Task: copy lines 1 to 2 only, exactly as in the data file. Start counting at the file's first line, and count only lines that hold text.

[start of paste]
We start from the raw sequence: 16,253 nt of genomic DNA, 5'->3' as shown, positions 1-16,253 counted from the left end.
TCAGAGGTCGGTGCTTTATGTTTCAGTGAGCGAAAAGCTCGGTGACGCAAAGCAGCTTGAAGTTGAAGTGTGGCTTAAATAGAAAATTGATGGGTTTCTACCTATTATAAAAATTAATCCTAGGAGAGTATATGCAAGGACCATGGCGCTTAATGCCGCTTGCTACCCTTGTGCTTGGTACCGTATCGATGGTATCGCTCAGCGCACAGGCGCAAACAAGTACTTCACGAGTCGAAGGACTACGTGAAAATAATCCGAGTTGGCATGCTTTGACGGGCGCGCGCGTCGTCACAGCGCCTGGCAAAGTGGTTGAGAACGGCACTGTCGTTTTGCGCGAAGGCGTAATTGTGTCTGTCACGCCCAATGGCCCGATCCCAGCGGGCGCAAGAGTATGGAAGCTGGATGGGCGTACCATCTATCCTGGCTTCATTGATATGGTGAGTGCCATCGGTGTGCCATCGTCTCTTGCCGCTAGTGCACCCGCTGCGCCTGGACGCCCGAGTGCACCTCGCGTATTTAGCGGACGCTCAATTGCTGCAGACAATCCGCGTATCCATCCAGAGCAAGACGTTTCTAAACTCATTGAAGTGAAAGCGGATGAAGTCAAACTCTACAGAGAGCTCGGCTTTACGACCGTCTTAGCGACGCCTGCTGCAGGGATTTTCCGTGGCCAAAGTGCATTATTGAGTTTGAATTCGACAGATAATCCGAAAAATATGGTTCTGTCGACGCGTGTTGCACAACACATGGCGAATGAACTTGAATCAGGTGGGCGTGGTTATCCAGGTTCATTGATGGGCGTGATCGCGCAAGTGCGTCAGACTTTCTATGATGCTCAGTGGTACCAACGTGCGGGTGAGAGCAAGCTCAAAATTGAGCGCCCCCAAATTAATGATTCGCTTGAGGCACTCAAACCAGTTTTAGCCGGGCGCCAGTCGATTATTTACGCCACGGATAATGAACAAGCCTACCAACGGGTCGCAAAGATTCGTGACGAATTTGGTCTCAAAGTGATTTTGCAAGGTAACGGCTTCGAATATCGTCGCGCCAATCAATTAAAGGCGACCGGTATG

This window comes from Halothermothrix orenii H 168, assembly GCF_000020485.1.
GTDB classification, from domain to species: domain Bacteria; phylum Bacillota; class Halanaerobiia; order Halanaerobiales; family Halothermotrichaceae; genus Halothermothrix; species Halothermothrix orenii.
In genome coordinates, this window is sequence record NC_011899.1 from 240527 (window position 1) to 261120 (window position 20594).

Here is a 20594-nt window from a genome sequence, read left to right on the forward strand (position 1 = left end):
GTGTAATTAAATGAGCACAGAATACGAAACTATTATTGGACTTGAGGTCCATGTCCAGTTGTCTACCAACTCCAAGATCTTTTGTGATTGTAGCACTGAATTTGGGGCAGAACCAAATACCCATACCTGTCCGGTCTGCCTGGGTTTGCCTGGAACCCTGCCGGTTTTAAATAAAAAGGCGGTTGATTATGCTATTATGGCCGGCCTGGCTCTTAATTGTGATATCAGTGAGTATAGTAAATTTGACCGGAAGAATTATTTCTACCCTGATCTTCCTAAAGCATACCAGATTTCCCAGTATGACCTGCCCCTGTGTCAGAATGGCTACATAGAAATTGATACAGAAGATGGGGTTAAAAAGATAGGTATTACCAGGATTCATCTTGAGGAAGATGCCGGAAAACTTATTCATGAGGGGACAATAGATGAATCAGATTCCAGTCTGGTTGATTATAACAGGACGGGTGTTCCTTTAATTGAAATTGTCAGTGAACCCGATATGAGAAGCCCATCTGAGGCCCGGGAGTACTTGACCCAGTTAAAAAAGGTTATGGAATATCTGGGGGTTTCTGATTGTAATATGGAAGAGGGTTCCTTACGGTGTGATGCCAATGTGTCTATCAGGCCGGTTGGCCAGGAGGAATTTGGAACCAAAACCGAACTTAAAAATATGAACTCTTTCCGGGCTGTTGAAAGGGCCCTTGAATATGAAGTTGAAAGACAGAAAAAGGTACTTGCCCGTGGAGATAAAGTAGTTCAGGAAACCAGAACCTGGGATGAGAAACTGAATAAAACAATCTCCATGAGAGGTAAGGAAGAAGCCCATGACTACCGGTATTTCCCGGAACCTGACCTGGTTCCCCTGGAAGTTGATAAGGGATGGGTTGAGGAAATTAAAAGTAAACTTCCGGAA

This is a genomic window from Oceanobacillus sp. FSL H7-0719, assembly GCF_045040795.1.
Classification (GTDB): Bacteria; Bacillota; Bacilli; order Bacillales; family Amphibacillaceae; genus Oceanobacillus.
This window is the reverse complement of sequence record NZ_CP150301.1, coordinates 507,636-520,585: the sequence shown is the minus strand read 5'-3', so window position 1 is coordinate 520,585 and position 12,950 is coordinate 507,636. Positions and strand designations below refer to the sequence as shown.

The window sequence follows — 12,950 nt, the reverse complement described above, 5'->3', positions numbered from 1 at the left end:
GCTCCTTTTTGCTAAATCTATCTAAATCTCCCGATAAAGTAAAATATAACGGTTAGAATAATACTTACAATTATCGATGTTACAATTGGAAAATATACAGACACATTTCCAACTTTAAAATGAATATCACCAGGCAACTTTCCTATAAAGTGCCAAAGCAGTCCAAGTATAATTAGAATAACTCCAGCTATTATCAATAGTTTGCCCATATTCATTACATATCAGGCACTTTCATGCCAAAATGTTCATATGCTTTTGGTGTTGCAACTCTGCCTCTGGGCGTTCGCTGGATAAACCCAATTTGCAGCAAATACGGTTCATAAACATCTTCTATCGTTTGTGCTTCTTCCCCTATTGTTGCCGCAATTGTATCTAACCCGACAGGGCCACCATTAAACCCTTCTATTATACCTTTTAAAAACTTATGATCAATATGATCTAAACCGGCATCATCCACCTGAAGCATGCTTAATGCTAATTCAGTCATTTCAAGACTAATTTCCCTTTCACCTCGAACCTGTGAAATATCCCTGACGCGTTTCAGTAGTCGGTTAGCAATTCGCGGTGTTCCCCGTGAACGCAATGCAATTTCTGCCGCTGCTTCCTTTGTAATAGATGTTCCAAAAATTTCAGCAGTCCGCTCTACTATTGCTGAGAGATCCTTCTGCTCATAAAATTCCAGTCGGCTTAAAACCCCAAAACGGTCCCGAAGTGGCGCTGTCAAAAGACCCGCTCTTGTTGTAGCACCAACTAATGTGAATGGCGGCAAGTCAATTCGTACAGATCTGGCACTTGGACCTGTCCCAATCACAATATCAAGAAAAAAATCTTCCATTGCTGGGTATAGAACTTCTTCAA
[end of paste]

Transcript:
We start from the raw sequence: 16,253 nt of genomic DNA, 5'->3' as shown, positions 1-16,253 counted from the left end.
TCAGAGGTCGGTGCTTTATGTTTCAGTGAGCGAAAAGCTCGGTGACGCAAAGCAGCTTGAAGTTGAAGTGTGGCTTAAATAGAAAATTGATGGGTTTCTACCTATTATAAAAATTAATCCTAGGAGAGTATATGCAAGGACCATGGCGCTTAATGCCGCTTGCTACCCTTGTGCTTGGTACCGTATCGATGGTATCGCTCAGCGCACAGGCGCAAACAAGTACTTCACGAGTCGAAGGACTACGTGAAAATAATCCGAGTTGGCATGCTTTGACGGGCGCGCGCGTCGTCACAGCGCCTGGCAAAGTGGTTGAGAACGGCACTGTCGTTTTGCGCGAAGGCGTAATTGTGTCTGTCACGCCCAATGGCCCGATCCCAGCGGGCGCAAGAGTATGGAAGCTGGATGGGCGTACCATCTATCCTGGCTTCATTGATATGGTGAGTGCCATCGGTGTGCCATCGTCTCTTGCCGCTAGTGCACCCGCTGCGCCTGGACGCCCGAGTGCACCTCGCGTATTTAGCGGACGCTCAATTGCTGCAGACAATCCGCGTATCCATCCAGAGCAAGACGTTTCTAAACTCATTGAAGTGAAAGCGGATGAAGTCAAACTCTACAGAGAGCTCGGCTTTACGACCGTCTTAGCGACGCCTGCTGCAGGGATTTTCCGTGGCCAAAGTGCATTATTGAGTTTGAATTCGACAGATAATCCGAAAAATATGGTTCTGTCGACGCGTGTTGCACAACACATGGCGAATGAACTTGAATCAGGTGGGCGTGGTTATCCAGGTTCATTGATGGGCGTGATCGCGCAAGTGCGTCAGACTTTCTATGATGCTCAGTGGTACCAACGTGCGGGTGAGAGCAAGCTCAAAATTGAGCGCCCCCAAATTAATGATTCGCTTGAGGCACTCAAACCAGTTTTAGCCGGGCGCCAGTCGATTATTTACGCCACGGATAATGAACAAGCCTACCAACGGGTCGCAAAGATTCGTGACGAATTTGGTCTCAAAGTGATTTTGCAAGGTAACGGCTTCGAATATCGTCGCGCCAATCAATTAAAGGCGACCGGTATG